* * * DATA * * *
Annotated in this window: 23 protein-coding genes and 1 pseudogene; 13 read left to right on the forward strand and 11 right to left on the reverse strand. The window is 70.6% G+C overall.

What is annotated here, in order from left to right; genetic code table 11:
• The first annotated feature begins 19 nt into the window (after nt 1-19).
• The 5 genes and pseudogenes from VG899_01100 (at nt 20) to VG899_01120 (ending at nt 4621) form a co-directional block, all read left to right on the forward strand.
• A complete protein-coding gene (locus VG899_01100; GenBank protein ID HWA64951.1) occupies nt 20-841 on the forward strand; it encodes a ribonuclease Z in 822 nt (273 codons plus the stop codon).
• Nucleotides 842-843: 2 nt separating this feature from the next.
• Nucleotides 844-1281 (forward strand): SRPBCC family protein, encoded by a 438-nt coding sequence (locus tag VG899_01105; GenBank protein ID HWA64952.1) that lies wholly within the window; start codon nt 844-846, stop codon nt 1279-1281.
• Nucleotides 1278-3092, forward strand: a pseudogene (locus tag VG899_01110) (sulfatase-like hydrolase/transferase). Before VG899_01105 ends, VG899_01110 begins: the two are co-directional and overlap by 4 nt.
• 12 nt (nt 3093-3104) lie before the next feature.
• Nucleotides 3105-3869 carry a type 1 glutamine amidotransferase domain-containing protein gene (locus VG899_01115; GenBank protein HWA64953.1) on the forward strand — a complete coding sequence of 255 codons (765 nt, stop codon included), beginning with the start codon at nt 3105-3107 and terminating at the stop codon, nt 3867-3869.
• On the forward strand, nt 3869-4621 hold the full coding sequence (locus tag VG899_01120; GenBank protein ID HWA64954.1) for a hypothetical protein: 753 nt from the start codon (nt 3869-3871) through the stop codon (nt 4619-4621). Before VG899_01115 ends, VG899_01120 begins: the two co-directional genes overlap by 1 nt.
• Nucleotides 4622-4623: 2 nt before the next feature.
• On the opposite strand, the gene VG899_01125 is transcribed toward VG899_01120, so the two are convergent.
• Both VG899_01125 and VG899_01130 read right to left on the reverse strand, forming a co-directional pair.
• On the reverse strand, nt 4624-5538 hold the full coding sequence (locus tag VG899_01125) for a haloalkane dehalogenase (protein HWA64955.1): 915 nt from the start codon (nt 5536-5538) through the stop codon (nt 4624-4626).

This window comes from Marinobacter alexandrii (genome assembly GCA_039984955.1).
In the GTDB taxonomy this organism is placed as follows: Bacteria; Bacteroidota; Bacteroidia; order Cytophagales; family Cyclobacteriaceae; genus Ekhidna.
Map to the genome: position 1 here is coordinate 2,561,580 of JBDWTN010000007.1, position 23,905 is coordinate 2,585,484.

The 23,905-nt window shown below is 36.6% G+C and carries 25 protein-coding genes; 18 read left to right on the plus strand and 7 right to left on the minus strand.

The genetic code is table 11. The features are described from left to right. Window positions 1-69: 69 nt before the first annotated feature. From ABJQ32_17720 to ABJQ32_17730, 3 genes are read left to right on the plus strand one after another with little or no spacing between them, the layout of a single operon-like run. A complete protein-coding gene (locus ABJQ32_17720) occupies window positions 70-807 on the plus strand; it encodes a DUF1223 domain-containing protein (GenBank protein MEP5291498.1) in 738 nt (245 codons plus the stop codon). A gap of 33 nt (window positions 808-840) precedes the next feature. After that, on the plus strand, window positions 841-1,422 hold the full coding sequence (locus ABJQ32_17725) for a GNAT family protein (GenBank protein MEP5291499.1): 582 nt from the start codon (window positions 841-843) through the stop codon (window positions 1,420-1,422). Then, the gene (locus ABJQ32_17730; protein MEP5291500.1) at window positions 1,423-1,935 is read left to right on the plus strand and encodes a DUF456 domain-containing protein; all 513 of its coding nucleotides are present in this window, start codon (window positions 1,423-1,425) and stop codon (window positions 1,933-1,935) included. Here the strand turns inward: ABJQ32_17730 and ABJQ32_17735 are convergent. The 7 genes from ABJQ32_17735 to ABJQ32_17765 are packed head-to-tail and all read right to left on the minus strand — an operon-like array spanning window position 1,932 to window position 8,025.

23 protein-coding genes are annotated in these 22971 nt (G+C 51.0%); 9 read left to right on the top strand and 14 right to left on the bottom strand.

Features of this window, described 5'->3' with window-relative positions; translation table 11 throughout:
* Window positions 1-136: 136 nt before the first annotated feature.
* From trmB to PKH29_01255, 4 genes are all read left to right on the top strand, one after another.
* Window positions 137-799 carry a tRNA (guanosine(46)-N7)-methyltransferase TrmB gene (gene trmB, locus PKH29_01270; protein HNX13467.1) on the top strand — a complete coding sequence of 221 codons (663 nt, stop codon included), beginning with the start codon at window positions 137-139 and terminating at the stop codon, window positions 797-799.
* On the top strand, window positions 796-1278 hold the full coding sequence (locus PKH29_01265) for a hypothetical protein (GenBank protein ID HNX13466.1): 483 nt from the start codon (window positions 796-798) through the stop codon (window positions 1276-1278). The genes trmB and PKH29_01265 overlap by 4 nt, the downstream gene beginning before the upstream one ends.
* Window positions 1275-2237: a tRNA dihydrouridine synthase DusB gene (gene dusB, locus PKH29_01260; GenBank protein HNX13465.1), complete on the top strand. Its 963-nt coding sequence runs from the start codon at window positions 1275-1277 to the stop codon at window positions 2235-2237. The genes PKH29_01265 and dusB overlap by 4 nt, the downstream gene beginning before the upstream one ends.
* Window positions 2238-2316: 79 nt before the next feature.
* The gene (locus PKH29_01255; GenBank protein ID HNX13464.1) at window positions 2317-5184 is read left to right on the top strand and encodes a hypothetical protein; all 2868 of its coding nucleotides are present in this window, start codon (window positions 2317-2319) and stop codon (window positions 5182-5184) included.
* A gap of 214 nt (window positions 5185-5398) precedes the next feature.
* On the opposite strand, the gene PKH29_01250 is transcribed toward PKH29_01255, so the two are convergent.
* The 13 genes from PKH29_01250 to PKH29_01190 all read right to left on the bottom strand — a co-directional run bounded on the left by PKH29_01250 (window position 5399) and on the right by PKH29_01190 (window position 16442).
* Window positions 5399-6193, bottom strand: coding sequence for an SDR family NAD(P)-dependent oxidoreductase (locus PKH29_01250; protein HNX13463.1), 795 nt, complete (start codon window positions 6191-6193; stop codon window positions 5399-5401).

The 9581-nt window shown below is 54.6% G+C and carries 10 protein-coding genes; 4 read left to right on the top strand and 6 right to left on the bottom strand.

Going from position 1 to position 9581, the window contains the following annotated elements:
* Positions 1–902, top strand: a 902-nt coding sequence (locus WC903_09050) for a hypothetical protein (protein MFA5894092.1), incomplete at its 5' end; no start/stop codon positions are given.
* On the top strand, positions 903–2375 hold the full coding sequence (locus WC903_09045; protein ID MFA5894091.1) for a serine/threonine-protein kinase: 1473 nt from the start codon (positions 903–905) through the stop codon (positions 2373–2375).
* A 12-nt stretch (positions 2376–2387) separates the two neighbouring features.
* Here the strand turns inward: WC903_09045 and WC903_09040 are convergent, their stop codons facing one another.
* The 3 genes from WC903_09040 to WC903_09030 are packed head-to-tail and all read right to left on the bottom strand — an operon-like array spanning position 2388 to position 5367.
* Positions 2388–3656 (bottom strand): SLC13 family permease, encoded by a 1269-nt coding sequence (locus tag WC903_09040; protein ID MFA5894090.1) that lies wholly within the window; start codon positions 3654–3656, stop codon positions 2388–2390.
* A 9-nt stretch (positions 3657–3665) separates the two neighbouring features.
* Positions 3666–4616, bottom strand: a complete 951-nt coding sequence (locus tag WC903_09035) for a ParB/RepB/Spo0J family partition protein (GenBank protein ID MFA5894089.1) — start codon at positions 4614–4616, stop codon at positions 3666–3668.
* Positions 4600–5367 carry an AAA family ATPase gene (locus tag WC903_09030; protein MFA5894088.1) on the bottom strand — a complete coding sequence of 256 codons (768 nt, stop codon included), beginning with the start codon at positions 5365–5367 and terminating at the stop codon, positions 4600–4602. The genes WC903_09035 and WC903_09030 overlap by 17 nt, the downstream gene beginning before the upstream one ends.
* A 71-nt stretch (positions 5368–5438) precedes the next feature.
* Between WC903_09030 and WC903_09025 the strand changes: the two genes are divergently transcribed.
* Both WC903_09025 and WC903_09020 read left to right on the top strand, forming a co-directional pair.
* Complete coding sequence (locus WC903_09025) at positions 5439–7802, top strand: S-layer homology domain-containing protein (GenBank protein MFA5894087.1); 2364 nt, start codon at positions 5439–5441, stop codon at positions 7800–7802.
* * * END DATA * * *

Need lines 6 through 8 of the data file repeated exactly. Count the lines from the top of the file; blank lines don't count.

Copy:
• Nucleotides 842-843: 2 nt separating this feature from the next.
• Nucleotides 844-1281 (forward strand): SRPBCC family protein, encoded by a 438-nt coding sequence (locus tag VG899_01105; GenBank protein ID HWA64952.1) that lies wholly within the window; start codon nt 844-846, stop codon nt 1279-1281.
• Nucleotides 1278-3092, forward strand: a pseudogene (locus tag VG899_01110) (sulfatase-like hydrolase/transferase). Before VG899_01105 ends, VG899_01110 begins: the two are co-directional and overlap by 4 nt.